A series of root cracking tests were conducted with y-groove restraint cracking specimen of high strength steels with thickness from 30 to 50 mm. Effects of size of specimen, including bead length and plate thickness, and of multi-layer weld on root cracking were mainly studied in the report. The conclusions obtained in the study are as follows: (1) The root cracking tendencies of six high strength steels with their strength levels from 60 to 79 kg/mm2, that is, HT 60 and HT 70 steels, were evaluated and preheating temperatures necessary for the prevention of root cracking were decided. The maximum hardnesses in HAZ of these steels, which were safe to root cracking, ranged from 350 to 400 VHN under the load of 1 kg. Microstructures of HAZ safe to root cracking were decided with an, aid of of CCT diagrams, that is, 5-10% ferrite, 20-30% intermediate structure and 60-70% martensite for HT 60 and 10-25% intermediate structure and 75-90% martensite for HT 70 in their area percentages of constituents. (2) Neither the root crack, which was initiated at the first layer weld, was propagated nor a new crack was initiated with the progress of a multi-layer weld. Cracking tendencies rather decreased in multi-layer welds with a choice of proper interpass temperature. (3) An increase of root cracking was not detected with an increase of bead length and a root crack rather increased with a decrease of bead length at a bead length below 150 mm, because of a rapid cooling of a short bead. Therefore it was suggested that the transverse tensile residual stress in a weld would directly affect the initiation of a root crack and the longitudinal tensile residual stress would indirectly affect the initiation of a root crack. (4) The tendencies of root cracking did not increase with an increase of plate thickness if the welds were cooled by the same cooling process. (5) It was confirmed that the slotted cracking specimen with a size of 200 mm×150 mm was equivalent to one of 300×200 mm. The smaller size is therefore satisfactory for a root cracking test of high strength steel welds.
The important role of hydrogen in root cracking of high strength steel welds had been already discussed in the previous report. In this report the quantitative effect of hydrogen was clarified with HT 60 welds and the effects of lower cooling process below 300°C on root cracking were discussed. The activation energy necessary for root cracking was measured with slotted cracking specimens which were quenched at various low temperatures. Difference in cracking behavior with a change of groove type or root opening was discussed and the repeating number of specimens necessary for a root cracking test was obtained. The conclusions obtained in the study are as follows: (1) There was ascertained an obvious difference in the iniation of root cracks when diffusible hydrogen contents in HT 60 welds varied from 1 to about 3 cc/100 gr (2) Initiation of a root crack in a weld metal was remarkably affected, by chemical compositions of a weld metal, even with a diffusible hydrogen content of lcc/100gr. (3) Propagation of a root crack in an HT 60 weld metal was little affected, even if the diffuible hydrogen content was increased from 3 to 6cc/100gr. (4) It was the cooling process above 300°C that affected the initiation of root cracks in HT 60 welds. In HT 80 welds, however, the cooling process below 300°C also affected the initiation of root cracks. (5) Through the measurement of incubation time for root cracking in slotted cracking specimens which were quenched at various low temperatures, the activation energy necessary for root cracking was estimated at about 10, 500 cal/g. atom, the value of which was in good agreement with the activation energy for the diffusion of hydrogen in a-Fe. (6) Repeating number of specimens which was necessary and sufficient for estimation of cracking tendency was three or four, so far as the slotted cracking test was regarded as "go or no go test". At least eleven specimens were necessary in order that cracking percentage might be estimated in detail. (7) It was understood with consideration of angles of inclination of fusion lines that a root crack occurred exclusively in HAZ with y-groove specimens and in a weld metal with U-groove specimens. (8) It was also explained by the angle of inclination of a fusion line that cracking behavior was varied with the gap of root.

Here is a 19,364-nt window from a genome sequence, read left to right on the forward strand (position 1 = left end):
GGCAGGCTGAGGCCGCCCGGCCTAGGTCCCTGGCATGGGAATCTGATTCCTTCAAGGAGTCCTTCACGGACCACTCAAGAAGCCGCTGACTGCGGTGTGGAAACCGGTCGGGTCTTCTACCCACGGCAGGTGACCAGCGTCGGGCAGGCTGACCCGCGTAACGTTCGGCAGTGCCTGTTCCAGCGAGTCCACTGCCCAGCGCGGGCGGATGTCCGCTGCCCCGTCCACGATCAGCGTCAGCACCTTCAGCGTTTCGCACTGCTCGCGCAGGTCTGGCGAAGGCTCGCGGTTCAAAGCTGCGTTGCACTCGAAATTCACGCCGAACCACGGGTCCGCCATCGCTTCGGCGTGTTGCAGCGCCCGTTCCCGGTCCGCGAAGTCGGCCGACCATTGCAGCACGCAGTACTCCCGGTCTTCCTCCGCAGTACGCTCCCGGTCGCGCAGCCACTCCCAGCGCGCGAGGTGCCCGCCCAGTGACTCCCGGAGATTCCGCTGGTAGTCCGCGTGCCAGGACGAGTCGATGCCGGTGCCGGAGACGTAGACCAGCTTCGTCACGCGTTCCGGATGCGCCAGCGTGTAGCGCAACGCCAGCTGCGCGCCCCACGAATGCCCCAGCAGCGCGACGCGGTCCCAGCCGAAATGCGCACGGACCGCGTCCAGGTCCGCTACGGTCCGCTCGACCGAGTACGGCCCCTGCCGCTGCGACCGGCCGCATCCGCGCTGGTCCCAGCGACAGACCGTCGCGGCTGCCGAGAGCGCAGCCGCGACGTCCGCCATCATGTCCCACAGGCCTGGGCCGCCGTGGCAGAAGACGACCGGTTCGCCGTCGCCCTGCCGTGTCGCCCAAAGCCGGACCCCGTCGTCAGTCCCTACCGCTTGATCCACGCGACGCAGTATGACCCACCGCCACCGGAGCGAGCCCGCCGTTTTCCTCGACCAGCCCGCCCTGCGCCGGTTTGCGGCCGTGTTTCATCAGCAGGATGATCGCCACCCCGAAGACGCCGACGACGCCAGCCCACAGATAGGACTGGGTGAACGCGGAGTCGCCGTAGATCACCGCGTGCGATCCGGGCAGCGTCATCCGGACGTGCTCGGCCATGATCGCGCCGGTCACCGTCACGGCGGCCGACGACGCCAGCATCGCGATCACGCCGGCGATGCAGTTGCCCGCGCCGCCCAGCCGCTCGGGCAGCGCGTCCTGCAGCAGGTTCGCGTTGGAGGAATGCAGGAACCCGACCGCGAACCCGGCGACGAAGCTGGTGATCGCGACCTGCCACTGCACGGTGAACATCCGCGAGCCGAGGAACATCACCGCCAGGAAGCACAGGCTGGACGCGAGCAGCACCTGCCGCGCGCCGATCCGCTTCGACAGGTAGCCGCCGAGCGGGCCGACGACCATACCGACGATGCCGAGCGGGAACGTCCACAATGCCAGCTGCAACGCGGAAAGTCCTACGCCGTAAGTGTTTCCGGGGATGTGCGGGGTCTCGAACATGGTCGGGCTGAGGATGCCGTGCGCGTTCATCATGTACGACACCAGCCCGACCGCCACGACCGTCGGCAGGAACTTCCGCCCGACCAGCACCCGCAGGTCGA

The author measured various angles on the surface of penetration obtained by rapid hammer blow exerted upon the mother plate in the course of welding in flat position for various welding conditions with five kinds of covered mild steel arc welding electrodes, and discussed on the relation between the contact angle of mother drop covered with various slags and weld bead configurations. Results obtained were as follows. (1) The angle of solidification θs' angle between the extension of bead surface and the solidifying surface of weld bead, is almost a constant value along the total length of the solidifying line except at both ends. (2) Angle of solidification at the mid-point between the end and the center of the solidifying line is almost the same under various currents. 9s, mean value of 0s, seems to be nearly the same as the contact angle θo characteristic to the kind of welding electrode. (3) The order of wetting property of mother drops from various electrodes, which is presumed from the angle of solidification against the solidifying surface in manual welding or in submerged arc welding using slags of the same coated electrode, roughly coincides with what presumed from the shapes of alcoholic water drops of various concentrations placed within the actual surface of penetration coated by paraffin. And the order is the same as the one of JIS code number. (4) The ratio of height to width of bead in various welding electrodes increases according to the JIS code number, except D 4320. (5) The effect of up-and down-hill welding or of welding speed on the shape of penetration and weld bead can explanined by means of the changes of direct and indirect digging action of welding arc.